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View Full Version : P. Heart or W. Oak



Bill Sterling
08-03-2001, 02:48 PM
For bedlogs on a Haven 12.5: Is it OK to use P. Heart or should I hold out for W. Oak? (found some 12/4s P. Heart at Edensaw). Also, should it be green, air dried or kiln dried? I figure this might be fairly important since the logs are 12/4 thick, ~ 4 feet long and they'll be sitting in the bilge. I'm mostly concerned about warping/shrinking/expansion/etc.

ishmael
08-03-2001, 03:45 PM
I've never worked with purple heart, but from what I've read it would be appropriate. You likely won't find purple heart in other than kd, while you might just find some white oak either air dried or green. Air dried would be ideal. Quarter sawn oak would be nice. Given the application, don't rule out red oak, though white would be better.

Best,

Jack

RGM
08-03-2001, 04:08 PM
Bill,are you up in Port Townsend where you can see this purple heart for yourself and measure it's moisture content? Or are you in California possibly conducting this transaction over the phone with Eden Saw? If you don't have a good moisture meter already, get one. It's an extremely important tool to have. If you go with purple heart you are likely to receive material with fewer defects than a comparable piece of white oak. Ask Eden Saw to measure the moisture content with a probe type guage that is calibrated for purple heart. Have them take the measurement in the middle of the stick, NOT at the end where it will of course be dryer and essentially give you a useless reading. If they balk at your request then you can assume that you will receive some purple heart that wants to dry out some more after you get it. This might not be so bad depending on how it's fastened in your boat. The stuff is pretty stable and usually doesn't shrink or move too much. Would you cut and install it right away or can you let it air dry and get climatized for a little while? It might react unfavorably to the move from Port Townsend (edge of the Olympic Rain Forest) to where you live in California. Just a thought. If you do install it right away and it shrinks a little bit (tangentially), can you leave access open to both ends of your thru bolts so you might be able to re-tighten them after the purple heart has had time to stabilize? Air dried is preferred for boat building because of it's stability, strength and predictabilty. But sometimes you have to use what you can get and just work with it. Good luck.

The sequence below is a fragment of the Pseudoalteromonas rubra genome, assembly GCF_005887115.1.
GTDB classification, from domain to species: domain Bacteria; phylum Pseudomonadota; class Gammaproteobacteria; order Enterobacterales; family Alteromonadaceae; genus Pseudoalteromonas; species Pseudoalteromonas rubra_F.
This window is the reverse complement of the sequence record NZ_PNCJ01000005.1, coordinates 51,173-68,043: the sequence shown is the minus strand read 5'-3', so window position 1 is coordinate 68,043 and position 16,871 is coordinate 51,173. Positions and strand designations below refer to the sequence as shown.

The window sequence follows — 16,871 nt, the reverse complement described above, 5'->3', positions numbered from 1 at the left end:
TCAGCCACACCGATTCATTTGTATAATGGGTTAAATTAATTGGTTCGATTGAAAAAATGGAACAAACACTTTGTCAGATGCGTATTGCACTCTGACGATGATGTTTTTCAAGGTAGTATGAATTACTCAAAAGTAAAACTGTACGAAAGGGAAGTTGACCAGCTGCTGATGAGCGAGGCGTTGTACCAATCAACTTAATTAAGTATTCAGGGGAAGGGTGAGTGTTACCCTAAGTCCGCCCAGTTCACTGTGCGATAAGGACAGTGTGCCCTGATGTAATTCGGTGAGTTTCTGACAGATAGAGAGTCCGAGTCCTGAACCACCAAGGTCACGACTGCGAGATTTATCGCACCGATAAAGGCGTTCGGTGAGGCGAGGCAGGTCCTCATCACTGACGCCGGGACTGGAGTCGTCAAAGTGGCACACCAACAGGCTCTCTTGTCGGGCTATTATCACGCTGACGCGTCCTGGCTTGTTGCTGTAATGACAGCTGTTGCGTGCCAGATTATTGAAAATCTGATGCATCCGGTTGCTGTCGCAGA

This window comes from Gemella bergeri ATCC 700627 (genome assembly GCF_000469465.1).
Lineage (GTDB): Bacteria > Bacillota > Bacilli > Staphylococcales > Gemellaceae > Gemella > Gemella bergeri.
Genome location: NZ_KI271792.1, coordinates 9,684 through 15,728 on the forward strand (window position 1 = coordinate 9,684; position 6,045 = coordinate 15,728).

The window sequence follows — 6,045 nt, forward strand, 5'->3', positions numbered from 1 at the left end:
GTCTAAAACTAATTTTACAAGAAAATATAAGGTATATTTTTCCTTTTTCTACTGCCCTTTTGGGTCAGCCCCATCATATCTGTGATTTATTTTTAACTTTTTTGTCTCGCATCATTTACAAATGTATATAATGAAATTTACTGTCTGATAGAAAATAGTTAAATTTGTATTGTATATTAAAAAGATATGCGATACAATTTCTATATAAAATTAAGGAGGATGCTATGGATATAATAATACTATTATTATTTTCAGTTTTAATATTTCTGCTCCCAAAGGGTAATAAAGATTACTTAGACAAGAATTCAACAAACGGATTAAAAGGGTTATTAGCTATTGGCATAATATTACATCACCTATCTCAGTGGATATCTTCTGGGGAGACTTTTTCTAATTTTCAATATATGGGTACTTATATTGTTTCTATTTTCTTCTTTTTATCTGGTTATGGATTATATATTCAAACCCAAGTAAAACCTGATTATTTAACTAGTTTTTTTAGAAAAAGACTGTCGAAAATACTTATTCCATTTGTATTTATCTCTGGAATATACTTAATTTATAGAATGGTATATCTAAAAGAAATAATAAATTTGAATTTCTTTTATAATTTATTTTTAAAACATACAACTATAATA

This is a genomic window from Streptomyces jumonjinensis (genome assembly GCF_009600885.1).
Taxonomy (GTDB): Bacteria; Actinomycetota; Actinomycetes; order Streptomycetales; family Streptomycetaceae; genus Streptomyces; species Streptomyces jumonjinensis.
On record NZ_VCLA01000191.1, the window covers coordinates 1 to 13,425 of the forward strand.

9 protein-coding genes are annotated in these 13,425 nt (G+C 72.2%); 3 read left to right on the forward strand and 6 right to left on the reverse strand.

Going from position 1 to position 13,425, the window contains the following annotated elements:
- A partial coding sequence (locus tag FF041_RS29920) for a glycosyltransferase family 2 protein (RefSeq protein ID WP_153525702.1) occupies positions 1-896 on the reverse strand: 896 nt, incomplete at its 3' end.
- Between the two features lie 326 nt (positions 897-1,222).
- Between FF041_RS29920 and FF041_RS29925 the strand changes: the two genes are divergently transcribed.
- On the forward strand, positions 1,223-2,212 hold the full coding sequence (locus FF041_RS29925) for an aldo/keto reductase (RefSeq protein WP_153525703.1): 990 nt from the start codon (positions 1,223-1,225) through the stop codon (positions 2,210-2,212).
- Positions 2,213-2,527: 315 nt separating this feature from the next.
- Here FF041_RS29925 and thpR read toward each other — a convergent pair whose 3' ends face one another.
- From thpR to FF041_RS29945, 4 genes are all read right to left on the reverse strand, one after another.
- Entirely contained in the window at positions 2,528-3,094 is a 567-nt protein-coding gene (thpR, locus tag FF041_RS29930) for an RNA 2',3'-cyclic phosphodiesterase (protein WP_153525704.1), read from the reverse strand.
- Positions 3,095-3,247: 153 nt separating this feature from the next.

[This message has been edited by RGM (edited 08-03-2001).]

Jeff Kelety
08-04-2001, 10:36 AM
Lotsa purple heart used out this way. My oak floors were replaced with it. Very pretty wood when varnished, BTW.

jgk

Tom Lathrop
08-04-2001, 03:29 PM
Bill,

The dimensions given for the purpleheart makes me think it was imported as pallet or packing stock for other materials. They do this since the purpleheart then skips the import duty that would normally be due. If this is the case, then it will have some ugly nail holes, possible large groove down one side and other imperfections. I have bought some of this stock but it needs to be selected or you can get some bad stuff.

Ask them if the wood is virgin or used.

Nicholas Carey
08-04-2001, 06:11 PM
Originally posted by Bill Sterling:
For bedlogs on a Haven 12.5: Is it OK to use P. Heart or should I hold out for W. Oak? (found some 12/4s P. Heart at Edensaw). Also, should it be green, air dried or kiln dried? I figure this might be fairly important since the logs are 12/4 thick, ~ 4 feet long and they'll be sitting in the bilge. I'm mostly concerned about warping/shrinking/expansion/etc.

I'd go for the purpleheart. People around here (Seattle) seem to like it for below waterline stuff as purpleheart is reputed to be not terribly dimensionally stable. It's a lot more rot resistant than oak tho.

I had my eye on the 12-in x 12-in x 10-foot piece of purpleheart that Crosscut has in stock right now. ;)